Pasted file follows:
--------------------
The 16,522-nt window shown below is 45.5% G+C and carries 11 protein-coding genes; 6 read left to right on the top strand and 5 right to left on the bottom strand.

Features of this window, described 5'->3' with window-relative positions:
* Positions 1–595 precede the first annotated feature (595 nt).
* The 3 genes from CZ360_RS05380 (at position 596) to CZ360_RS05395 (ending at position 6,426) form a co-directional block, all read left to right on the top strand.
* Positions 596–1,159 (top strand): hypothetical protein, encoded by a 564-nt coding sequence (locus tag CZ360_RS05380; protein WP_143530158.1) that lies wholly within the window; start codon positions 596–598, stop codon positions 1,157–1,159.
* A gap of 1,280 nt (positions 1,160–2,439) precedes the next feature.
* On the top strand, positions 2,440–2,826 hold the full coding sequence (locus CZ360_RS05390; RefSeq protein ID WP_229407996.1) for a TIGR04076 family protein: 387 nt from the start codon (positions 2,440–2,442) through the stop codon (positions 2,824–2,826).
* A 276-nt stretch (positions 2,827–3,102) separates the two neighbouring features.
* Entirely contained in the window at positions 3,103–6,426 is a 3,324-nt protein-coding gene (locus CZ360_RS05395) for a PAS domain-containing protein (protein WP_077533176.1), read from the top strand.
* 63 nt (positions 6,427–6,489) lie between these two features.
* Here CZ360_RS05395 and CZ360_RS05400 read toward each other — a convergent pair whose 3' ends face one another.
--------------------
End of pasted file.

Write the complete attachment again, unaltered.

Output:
The 16,522-nt window shown below is 45.5% G+C and carries 11 protein-coding genes; 6 read left to right on the top strand and 5 right to left on the bottom strand.

Features of this window, described 5'->3' with window-relative positions:
* Positions 1–595 precede the first annotated feature (595 nt).
* The 3 genes from CZ360_RS05380 (at position 596) to CZ360_RS05395 (ending at position 6,426) form a co-directional block, all read left to right on the top strand.
* Positions 596–1,159 (top strand): hypothetical protein, encoded by a 564-nt coding sequence (locus tag CZ360_RS05380; protein WP_143530158.1) that lies wholly within the window; start codon positions 596–598, stop codon positions 1,157–1,159.
* A gap of 1,280 nt (positions 1,160–2,439) precedes the next feature.
* On the top strand, positions 2,440–2,826 hold the full coding sequence (locus CZ360_RS05390; RefSeq protein ID WP_229407996.1) for a TIGR04076 family protein: 387 nt from the start codon (positions 2,440–2,442) through the stop codon (positions 2,824–2,826).
* A 276-nt stretch (positions 2,827–3,102) separates the two neighbouring features.
* Entirely contained in the window at positions 3,103–6,426 is a 3,324-nt protein-coding gene (locus CZ360_RS05395) for a PAS domain-containing protein (protein WP_077533176.1), read from the top strand.
* 63 nt (positions 6,427–6,489) lie between these two features.
* Here CZ360_RS05395 and CZ360_RS05400 read toward each other — a convergent pair whose 3' ends face one another.